That time of year thou mayst in me behold
When yellow leaves, or none, or few, do hang
Upon those boughs which shake against the cold,
Bare ruin’d choirs, where late the sweet birds sang.
In me thou see’st the twilight of such day
As after sunset fadeth in the west,
Which by and by black night doth take away,
Death’s second self, that seals up all in rest.
In me thou see’st the glowing of such fire
That on the ashes of his youth doth lie,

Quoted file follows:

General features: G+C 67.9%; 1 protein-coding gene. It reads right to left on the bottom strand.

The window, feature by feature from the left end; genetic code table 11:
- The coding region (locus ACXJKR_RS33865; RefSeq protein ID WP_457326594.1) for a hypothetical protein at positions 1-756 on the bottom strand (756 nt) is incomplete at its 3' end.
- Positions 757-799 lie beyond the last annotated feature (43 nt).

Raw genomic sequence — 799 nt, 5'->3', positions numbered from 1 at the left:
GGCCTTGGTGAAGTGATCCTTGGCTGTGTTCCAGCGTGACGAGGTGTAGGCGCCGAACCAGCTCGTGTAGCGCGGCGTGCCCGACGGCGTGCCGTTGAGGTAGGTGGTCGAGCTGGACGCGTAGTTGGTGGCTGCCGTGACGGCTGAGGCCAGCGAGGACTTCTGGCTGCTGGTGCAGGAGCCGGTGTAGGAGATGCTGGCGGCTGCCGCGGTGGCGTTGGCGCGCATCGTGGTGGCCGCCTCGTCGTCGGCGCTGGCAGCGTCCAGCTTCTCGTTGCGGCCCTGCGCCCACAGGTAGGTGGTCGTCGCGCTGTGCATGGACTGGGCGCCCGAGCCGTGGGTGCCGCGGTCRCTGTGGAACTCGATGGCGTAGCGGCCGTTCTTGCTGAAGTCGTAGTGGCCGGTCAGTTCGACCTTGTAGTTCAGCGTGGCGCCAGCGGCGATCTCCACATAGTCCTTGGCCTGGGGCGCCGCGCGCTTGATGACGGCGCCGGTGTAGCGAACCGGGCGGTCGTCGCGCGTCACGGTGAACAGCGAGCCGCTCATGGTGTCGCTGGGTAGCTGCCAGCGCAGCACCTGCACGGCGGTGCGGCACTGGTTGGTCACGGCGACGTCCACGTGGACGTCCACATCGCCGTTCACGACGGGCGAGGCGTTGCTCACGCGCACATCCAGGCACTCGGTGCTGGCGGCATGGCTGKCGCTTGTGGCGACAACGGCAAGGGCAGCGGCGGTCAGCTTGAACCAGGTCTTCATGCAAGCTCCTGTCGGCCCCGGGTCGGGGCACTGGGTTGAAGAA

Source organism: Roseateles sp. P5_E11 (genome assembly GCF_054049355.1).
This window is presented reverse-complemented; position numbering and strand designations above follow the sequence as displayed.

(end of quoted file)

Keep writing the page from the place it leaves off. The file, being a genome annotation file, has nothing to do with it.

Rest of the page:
As the death-bed whereon it must expire,
Consum’d with that which it was nourish’d by.
This thou perceiv’st, which makes thy love more strong,
To love that well which thou must leave ere long.
~William Shakespeare Sonnet 73
I may think youth has it all
– strength, beauty, energy-
but now I know better.
There is treasure in slowing down,
this leisurely leave-taking;
the finite becoming infinite
and a limitlessness loving.
Without our aging
we’d never change up
who we are
to become so much more:
until the very last moment.
To love well
To love strong
To love as if
nothing else matters.
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